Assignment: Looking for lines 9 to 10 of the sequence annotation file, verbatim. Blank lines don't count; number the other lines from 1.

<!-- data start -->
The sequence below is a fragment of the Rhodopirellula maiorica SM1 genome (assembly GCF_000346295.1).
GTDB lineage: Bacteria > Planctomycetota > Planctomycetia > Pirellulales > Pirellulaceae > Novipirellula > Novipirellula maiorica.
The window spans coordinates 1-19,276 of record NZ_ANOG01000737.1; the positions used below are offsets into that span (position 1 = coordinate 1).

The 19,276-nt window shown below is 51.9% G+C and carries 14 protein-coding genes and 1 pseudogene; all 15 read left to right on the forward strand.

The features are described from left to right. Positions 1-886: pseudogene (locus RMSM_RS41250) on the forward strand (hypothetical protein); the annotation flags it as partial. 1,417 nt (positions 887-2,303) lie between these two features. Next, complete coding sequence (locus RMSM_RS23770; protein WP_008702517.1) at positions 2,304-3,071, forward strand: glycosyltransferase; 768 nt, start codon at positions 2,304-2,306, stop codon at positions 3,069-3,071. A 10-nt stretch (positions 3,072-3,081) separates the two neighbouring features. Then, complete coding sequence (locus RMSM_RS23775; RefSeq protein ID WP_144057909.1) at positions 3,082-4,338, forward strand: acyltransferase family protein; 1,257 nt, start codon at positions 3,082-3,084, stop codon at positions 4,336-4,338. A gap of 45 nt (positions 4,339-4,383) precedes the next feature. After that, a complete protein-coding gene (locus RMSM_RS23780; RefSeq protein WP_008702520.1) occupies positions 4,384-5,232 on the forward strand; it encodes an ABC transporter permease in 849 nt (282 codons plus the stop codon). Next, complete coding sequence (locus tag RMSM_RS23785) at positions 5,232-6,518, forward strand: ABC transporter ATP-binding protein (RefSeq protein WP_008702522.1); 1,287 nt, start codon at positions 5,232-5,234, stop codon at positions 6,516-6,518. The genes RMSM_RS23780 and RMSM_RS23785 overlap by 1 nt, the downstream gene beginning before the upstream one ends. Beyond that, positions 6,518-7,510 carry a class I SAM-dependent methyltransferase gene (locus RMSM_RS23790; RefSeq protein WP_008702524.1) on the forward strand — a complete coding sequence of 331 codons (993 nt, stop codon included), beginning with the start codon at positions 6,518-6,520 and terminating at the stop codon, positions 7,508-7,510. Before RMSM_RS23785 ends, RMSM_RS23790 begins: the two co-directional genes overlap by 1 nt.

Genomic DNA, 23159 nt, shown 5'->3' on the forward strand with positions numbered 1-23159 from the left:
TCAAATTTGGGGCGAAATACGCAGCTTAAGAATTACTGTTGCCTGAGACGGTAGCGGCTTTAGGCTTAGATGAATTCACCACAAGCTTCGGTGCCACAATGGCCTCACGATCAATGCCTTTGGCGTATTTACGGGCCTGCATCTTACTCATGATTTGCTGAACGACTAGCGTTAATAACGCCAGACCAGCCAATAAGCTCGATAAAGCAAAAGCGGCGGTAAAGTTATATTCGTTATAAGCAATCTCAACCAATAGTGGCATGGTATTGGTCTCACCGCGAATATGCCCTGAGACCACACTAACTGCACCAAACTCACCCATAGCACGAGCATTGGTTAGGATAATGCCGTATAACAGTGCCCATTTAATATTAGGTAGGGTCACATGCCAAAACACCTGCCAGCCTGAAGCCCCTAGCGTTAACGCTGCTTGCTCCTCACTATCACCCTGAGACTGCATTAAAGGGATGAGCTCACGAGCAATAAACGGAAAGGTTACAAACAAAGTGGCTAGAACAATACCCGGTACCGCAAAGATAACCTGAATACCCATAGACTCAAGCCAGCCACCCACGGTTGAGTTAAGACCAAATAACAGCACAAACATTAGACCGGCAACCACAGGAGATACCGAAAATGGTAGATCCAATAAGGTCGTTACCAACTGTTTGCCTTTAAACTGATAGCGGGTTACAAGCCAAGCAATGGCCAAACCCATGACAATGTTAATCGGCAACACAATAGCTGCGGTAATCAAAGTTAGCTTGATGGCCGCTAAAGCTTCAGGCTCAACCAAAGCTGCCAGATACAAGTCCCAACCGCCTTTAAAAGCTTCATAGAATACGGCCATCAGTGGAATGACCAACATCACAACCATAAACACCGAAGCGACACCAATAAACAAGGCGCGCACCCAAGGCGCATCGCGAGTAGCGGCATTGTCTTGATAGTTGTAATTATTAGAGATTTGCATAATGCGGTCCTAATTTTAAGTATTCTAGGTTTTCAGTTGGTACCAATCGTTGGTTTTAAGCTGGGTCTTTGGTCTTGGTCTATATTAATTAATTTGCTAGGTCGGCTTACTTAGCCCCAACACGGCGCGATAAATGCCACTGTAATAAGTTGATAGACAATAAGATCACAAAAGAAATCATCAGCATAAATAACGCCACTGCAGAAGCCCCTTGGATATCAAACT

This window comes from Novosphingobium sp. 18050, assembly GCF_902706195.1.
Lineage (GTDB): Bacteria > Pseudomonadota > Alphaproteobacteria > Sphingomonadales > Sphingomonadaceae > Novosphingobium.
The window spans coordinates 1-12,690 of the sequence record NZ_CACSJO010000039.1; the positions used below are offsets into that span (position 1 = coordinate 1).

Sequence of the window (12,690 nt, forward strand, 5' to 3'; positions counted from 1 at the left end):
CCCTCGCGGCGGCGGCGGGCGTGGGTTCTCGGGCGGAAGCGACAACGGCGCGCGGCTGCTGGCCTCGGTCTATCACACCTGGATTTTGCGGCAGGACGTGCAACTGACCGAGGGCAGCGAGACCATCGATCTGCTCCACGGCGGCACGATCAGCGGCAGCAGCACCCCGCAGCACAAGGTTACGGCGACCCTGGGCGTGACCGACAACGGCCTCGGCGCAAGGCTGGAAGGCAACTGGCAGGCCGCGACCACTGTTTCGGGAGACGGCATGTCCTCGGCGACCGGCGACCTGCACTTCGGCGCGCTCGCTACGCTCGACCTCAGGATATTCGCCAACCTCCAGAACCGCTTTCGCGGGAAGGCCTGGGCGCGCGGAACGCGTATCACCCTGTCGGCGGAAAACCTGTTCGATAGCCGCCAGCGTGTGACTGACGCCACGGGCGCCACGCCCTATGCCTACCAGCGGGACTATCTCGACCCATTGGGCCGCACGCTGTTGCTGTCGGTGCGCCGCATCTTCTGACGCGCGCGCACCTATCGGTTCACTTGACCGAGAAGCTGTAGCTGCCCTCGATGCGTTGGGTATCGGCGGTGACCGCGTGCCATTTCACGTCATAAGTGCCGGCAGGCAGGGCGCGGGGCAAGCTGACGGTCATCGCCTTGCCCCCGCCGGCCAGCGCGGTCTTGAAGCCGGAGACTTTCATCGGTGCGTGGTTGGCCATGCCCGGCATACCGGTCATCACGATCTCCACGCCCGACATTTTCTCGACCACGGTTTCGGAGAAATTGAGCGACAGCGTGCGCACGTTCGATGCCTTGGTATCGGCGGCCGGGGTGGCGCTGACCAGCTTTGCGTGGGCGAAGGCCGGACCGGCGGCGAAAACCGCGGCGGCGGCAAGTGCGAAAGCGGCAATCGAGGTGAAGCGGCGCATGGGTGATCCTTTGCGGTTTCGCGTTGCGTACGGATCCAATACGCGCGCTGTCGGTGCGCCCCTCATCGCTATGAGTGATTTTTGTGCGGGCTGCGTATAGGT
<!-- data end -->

Lineage (GTDB): Bacteria > Pseudomonadota > Alphaproteobacteria > Sphingomonadales > Sphingomonadaceae > Novosphingobium.
The window spans coordinates 1-12,690 of the sequence record NZ_CACSJO010000039.1; the positions used below are offsets into that span (position 1 = coordinate 1).